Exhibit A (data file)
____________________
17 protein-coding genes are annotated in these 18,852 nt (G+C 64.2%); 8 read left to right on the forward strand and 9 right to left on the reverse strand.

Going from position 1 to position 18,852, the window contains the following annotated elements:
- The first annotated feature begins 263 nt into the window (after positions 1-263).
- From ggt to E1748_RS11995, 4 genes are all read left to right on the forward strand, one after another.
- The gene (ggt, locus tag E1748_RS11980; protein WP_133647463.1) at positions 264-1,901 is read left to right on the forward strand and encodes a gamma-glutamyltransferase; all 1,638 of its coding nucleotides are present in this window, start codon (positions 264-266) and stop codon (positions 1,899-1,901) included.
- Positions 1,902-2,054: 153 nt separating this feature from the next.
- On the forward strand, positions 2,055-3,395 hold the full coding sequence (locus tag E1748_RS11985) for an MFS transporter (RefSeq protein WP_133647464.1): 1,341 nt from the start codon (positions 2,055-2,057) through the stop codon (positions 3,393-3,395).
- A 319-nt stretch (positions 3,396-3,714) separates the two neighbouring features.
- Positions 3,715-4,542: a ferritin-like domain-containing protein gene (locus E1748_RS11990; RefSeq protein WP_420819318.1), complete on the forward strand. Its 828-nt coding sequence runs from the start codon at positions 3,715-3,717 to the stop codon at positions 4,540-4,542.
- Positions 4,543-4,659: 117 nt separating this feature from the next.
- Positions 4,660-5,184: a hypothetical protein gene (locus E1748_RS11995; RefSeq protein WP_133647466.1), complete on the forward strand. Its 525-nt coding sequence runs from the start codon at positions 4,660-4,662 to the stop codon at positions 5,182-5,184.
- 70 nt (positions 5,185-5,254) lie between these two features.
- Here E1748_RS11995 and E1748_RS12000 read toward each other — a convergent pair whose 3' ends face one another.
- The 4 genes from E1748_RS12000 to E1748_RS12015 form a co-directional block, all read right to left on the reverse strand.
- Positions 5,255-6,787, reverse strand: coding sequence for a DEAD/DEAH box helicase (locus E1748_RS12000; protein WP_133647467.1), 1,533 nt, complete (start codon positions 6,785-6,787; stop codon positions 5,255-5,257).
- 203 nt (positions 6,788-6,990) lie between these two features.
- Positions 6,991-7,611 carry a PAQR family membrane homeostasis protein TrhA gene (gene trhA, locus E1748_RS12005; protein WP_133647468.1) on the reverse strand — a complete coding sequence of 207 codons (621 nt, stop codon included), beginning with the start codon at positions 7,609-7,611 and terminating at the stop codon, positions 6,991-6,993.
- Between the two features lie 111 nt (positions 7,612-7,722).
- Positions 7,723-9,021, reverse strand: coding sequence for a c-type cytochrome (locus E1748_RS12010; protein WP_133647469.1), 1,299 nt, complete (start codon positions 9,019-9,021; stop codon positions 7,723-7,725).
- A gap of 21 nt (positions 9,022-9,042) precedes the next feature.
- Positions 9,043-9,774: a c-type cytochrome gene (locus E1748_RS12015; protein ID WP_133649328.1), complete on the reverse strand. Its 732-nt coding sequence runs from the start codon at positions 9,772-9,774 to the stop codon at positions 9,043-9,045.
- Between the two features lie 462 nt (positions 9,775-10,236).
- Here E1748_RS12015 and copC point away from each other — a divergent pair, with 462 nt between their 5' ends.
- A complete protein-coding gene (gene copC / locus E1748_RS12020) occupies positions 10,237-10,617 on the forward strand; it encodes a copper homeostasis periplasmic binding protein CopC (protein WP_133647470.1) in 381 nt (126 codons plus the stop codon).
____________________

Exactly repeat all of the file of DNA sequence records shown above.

17 protein-coding genes are annotated in these 18,852 nt (G+C 64.2%); 8 read left to right on the forward strand and 9 right to left on the reverse strand.

Going from position 1 to position 18,852, the window contains the following annotated elements:
- The first annotated feature begins 263 nt into the window (after positions 1-263).
- From ggt to E1748_RS11995, 4 genes are all read left to right on the forward strand, one after another.
- The gene (ggt, locus tag E1748_RS11980; protein WP_133647463.1) at positions 264-1,901 is read left to right on the forward strand and encodes a gamma-glutamyltransferase; all 1,638 of its coding nucleotides are present in this window, start codon (positions 264-266) and stop codon (positions 1,899-1,901) included.
- Positions 1,902-2,054: 153 nt separating this feature from the next.
- On the forward strand, positions 2,055-3,395 hold the full coding sequence (locus tag E1748_RS11985) for an MFS transporter (RefSeq protein WP_133647464.1): 1,341 nt from the start codon (positions 2,055-2,057) through the stop codon (positions 3,393-3,395).
- A 319-nt stretch (positions 3,396-3,714) separates the two neighbouring features.
- Positions 3,715-4,542: a ferritin-like domain-containing protein gene (locus E1748_RS11990; RefSeq protein WP_420819318.1), complete on the forward strand. Its 828-nt coding sequence runs from the start codon at positions 3,715-3,717 to the stop codon at positions 4,540-4,542.
- Positions 4,543-4,659: 117 nt separating this feature from the next.
- Positions 4,660-5,184: a hypothetical protein gene (locus E1748_RS11995; RefSeq protein WP_133647466.1), complete on the forward strand. Its 525-nt coding sequence runs from the start codon at positions 4,660-4,662 to the stop codon at positions 5,182-5,184.
- 70 nt (positions 5,185-5,254) lie between these two features.
- Here E1748_RS11995 and E1748_RS12000 read toward each other — a convergent pair whose 3' ends face one another.
- The 4 genes from E1748_RS12000 to E1748_RS12015 form a co-directional block, all read right to left on the reverse strand.
- Positions 5,255-6,787, reverse strand: coding sequence for a DEAD/DEAH box helicase (locus E1748_RS12000; protein WP_133647467.1), 1,533 nt, complete (start codon positions 6,785-6,787; stop codon positions 5,255-5,257).
- 203 nt (positions 6,788-6,990) lie between these two features.
- Positions 6,991-7,611 carry a PAQR family membrane homeostasis protein TrhA gene (gene trhA, locus E1748_RS12005; protein WP_133647468.1) on the reverse strand — a complete coding sequence of 207 codons (621 nt, stop codon included), beginning with the start codon at positions 7,609-7,611 and terminating at the stop codon, positions 6,991-6,993.
- Between the two features lie 111 nt (positions 7,612-7,722).
- Positions 7,723-9,021, reverse strand: coding sequence for a c-type cytochrome (locus E1748_RS12010; protein WP_133647469.1), 1,299 nt, complete (start codon positions 9,019-9,021; stop codon positions 7,723-7,725).
- A gap of 21 nt (positions 9,022-9,042) precedes the next feature.
- Positions 9,043-9,774: a c-type cytochrome gene (locus E1748_RS12015; protein ID WP_133649328.1), complete on the reverse strand. Its 732-nt coding sequence runs from the start codon at positions 9,772-9,774 to the stop codon at positions 9,043-9,045.
- Between the two features lie 462 nt (positions 9,775-10,236).
- Here E1748_RS12015 and copC point away from each other — a divergent pair, with 462 nt between their 5' ends.
- A complete protein-coding gene (gene copC / locus E1748_RS12020) occupies positions 10,237-10,617 on the forward strand; it encodes a copper homeostasis periplasmic binding protein CopC (protein WP_133647470.1) in 381 nt (126 codons plus the stop codon).